Extradition order upheld in copyright case
British Home Secretary Theresa May, whose approval is necessary to extradite citizens, knows of the overwhelming opposition to her decision to send 24-year-old Englishman Richard O’Dwyer to be tried in the United States.
But she proved on Monday she doesn’t care.
O’Dwyer’s been charged with copyright infringement, having owned and operated the website TV Shack from late 2007 until 2010. TV Shack didn’t actually host any copyrighted material, though it did enable users to easily search for pirated streams of television shows. He’s expected to face both stronger charges in the U.S. than he would in the U.K., and much harsher penalties if convicted.
May signed O’Dwyer’s extradition order two months ago. Since then, support for O’Dwyer has exploded. A recent poll found that only 9% of Brits support the extradition order, and 46 percent of them think he shouldn't be prosecuted at all.
In addition, a Change.org petition started by Wikipedia founder Jimmy Wales in late June quickly became the fastest-growing in the site’s history, spokesman John Coventry told the Daily Dot. It currently has over 250,000 signatures.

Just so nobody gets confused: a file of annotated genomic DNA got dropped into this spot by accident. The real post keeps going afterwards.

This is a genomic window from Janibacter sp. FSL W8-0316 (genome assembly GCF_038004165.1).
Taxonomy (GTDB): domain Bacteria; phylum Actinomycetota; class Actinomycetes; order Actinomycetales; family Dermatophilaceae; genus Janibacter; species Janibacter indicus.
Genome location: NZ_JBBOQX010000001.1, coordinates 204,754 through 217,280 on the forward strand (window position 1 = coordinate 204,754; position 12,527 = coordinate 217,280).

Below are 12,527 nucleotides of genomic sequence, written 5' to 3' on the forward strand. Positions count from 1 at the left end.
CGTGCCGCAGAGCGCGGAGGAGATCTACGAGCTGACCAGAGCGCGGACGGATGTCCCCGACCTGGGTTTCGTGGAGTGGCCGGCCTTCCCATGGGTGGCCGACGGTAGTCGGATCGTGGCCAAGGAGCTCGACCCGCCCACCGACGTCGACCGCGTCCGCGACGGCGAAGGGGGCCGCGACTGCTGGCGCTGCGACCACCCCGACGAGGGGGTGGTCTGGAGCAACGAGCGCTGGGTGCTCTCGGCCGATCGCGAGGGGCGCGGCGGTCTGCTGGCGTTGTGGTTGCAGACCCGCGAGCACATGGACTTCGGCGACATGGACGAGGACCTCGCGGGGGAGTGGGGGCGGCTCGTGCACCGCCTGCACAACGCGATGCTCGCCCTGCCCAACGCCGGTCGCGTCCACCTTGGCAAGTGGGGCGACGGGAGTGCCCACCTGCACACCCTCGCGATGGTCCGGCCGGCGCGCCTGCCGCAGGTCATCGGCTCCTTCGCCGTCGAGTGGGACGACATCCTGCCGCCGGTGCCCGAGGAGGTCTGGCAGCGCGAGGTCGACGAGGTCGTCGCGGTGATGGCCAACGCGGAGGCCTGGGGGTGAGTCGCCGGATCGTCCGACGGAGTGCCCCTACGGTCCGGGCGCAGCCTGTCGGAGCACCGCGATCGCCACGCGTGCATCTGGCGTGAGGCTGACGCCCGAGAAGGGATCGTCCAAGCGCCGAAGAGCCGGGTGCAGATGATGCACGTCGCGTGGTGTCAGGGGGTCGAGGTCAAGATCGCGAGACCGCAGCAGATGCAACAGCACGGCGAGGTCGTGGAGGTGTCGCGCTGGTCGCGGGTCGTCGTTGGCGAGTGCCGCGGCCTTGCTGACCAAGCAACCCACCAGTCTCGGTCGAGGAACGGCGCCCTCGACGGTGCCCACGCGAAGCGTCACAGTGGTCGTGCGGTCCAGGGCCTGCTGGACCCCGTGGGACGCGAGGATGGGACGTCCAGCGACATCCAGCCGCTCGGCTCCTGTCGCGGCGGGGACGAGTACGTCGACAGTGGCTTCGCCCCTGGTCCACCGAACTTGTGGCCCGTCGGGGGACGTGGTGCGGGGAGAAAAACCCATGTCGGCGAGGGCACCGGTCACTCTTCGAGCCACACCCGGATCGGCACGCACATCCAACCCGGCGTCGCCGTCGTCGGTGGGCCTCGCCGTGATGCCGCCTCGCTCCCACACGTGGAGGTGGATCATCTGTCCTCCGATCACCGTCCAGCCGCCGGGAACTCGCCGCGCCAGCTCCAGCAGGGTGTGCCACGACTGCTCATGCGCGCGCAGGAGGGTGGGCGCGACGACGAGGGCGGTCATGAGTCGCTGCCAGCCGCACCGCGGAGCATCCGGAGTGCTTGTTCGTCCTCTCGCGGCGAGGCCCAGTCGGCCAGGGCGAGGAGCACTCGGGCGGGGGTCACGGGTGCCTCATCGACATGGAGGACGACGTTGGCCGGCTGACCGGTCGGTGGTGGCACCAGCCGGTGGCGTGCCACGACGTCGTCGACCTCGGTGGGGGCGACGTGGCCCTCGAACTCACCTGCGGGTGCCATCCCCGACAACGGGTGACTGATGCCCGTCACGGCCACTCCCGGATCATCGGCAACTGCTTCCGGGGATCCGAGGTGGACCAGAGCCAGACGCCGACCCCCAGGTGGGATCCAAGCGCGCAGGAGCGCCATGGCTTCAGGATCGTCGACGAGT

Wales has repeatedly tried to seek an audience with the Home Secretary, who has repeatedly refused.
Instead, May only spoke to the House of Commons, and only reaffirmed her stance. “I have decided to uphold the extradition,” she announced Monday.
O’Dwyer will go before an appeals court at an undetermined date later this year.
“I am still seeking a meeting with Theresa May,” Wales tweeted after the announcement.
O’Dwyer’s mother, Julia, who maintains a vigilant presence online in support of her son, wasn’t as calm.
“The way #TheresaMay cruelly & callously dismissed #RichardO in parliament today I will never forget,” she tweeted.
“this #extradition is despicable this is not even a crime in the uk but we get so little chance to prove it,” she added.
She also noted that British judges recently refused to extradite a suspected pedophile to the United States on the grounds that he could face particularly harsh punishment if convicted.
Photo via Wikimedia Commons